• Cardiovascular issues caused by the cortisol which can increase risk of heart disease, high blood pressure and strokes.

  • Digestive problems leading to ulcers and weight gain

  • Weakened immune systems meaning that the cortisol will reduce your ability to fight off infections and illness.

  • Increased risk of mental health issues, such as anxiety and depression.


From a business perspective, this presents us with a number of risks that need to be addressed. We need to be proactive about protecting those within our business, but recognise that some of us (especially those in Cybersecurity) are in an almost constant state of ‘crisis’ that few others are.

We’re not saying that other roles or professions aren’t stressful or important. But few roles are specifically tasked with;

  • Looking at all the threats that we face, but knowing we can never be fully aware of who might attack us or from which direction the attack will come from.

  • Looking for all the vulnerabilities there are, both internally and externally, but knowing we will always be vulnerable to attack because the attack surface is ever increasing.

  • Explaining all of this to an audience that is tired, overworked, distracted and bored(!)

  • Leading in a crisis. When it does go wrong, we’re often the ones expected to stand at the head of the business and lead through the disaster.  The CEO or business owner looks to us to ‘sort it out’, but are we equipped with the knowledge, skill and experience to do this?


Few other roles have the diversity of undertakings that we do. That’s partially why we enjoy it. But too much stress, and overwhelm is not a good thing. It’s simply not sustainable.

That’s why it’s good to talk about this topic.

But it’s better to listen

Ok, so what can we do? How do we address this problem? First, we need to recognise that this is a risk. We need to speak to HR about how we manage stress within the workplace, because increased stress can lead to mistakes, which can lead to data breaches.

There are a range of stress management techniques you can implement, from mindful practices such as meditation through to regularly exercising.  On an individual, intellectual level we all know this.  Even at a corporate level, you might have initiatives in place to encourage regular breaks or exercise.

But this isn’t enough.

We need to listen. 

Are you, as a leader, as the HR function, as a manager, as a colleague, as a friend, really listening and taking notice?

Has someone's behaviour suddenly changed? Are they quieter than they used to be, never fully taking part in meetings anymore (aka ‘quiet quitting’)? Are they disruptive and having regular mood swings? Are they making more mistakes? Have they not taken a holiday in months? When was your last 1-2-1 meeting with them?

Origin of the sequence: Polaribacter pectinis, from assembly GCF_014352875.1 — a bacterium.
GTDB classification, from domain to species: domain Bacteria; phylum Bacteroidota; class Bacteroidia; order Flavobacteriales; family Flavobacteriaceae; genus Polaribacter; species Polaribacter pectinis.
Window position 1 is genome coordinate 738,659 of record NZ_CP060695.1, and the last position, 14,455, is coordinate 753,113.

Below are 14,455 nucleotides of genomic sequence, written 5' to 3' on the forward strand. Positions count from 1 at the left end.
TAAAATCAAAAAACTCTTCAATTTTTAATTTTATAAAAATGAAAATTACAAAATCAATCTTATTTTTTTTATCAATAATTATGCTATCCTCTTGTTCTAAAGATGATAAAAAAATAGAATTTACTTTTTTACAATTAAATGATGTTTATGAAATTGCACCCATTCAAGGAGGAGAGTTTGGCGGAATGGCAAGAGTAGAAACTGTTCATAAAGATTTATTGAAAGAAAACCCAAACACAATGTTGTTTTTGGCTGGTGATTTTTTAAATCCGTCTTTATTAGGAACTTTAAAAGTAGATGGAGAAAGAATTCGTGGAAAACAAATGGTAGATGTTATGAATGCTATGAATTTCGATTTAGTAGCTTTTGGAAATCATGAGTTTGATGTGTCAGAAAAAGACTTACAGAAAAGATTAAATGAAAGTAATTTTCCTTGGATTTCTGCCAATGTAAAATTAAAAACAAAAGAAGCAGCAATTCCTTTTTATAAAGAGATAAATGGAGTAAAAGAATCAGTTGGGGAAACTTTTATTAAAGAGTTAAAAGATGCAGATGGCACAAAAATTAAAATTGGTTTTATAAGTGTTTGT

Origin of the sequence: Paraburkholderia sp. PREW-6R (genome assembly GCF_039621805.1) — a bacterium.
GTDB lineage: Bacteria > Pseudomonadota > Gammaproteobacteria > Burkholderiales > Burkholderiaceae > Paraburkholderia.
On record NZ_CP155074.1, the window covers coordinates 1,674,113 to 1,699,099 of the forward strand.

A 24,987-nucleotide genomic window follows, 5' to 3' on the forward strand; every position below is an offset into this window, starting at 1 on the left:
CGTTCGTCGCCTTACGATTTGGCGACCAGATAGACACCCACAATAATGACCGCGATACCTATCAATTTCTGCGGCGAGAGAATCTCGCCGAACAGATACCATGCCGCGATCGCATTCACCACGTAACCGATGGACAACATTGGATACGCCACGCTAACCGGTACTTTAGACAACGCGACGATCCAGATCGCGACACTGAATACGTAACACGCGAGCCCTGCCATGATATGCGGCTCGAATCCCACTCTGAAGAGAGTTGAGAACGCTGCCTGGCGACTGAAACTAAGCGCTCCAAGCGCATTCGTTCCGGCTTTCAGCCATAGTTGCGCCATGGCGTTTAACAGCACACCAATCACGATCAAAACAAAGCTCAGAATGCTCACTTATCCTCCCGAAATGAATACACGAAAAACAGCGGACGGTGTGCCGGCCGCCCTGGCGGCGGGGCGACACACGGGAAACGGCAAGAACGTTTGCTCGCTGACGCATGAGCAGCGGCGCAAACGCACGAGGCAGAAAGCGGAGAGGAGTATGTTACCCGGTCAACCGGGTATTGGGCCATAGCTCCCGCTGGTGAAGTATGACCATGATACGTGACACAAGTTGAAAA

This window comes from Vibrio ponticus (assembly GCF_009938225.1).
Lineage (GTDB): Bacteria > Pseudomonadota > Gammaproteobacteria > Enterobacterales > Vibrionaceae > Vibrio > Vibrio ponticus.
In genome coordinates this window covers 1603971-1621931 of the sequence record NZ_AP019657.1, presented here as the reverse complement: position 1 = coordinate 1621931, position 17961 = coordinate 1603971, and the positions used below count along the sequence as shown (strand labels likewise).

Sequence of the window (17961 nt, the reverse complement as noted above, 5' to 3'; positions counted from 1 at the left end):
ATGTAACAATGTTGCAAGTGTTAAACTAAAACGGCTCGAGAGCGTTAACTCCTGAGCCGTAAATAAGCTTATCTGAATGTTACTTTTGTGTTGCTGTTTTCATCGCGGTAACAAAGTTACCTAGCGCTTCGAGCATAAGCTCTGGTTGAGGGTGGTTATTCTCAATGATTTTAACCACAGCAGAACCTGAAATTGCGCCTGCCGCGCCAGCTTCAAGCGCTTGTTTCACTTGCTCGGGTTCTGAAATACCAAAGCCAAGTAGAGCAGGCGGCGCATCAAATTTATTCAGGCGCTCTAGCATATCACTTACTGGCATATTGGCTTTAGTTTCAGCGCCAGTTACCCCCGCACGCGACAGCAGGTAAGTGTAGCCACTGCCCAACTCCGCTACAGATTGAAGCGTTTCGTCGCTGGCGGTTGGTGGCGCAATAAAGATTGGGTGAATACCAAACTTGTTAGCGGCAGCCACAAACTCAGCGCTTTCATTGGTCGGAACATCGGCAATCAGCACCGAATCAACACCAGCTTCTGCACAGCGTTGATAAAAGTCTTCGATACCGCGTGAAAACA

You need to listen to the verbal and non-verbal indicators that they are struggling.

Sometimes they might mention their stress. This might be ok. But are they saying it on a weekly or daily basis?  Some might tell you that they feel overwhelmed and ‘stressed out’. Is this part of their normal vocabulary? Or is there truth in their remarks?

Stress can be a killer. Stress can have an impact on your business and your team in very real ways.

At the top of this blog I recounted an incident I had to deal with, and the ‘root cause analysis’ was determined to be stress. However, in truth, the root cause was that the organisation just didn’t listen. The IT manager displayed all the signs of stress - lack of sleep, poor eating patterns, and feeling overwhelmed.  This affected their decision at work and led to several system issues. Their home life was affected, as they took this stress home, which eventually led to their relationship breaking down.

They blamed the company for all of this. Their mental health was suffering and the business didn’t listen, so they took action.

Our bodies are designed to protect us. Adrenaline and cortisol are good things, in brief bursts. But if they become constant, we will all suffer.

We believe we need to do more to protect each other, and be there for each other. It’s not difficult if we all take time to listen more.

More questions?

If you need help, then just know that we’re here to help at Consultants Like You!

We’re happy to have a cuppa to discuss where you are, and how we can help. But most of all, we’re happy to listen.


If you need professional assistance, then please reach out to these organisations;


·       Mind

·       Samaritans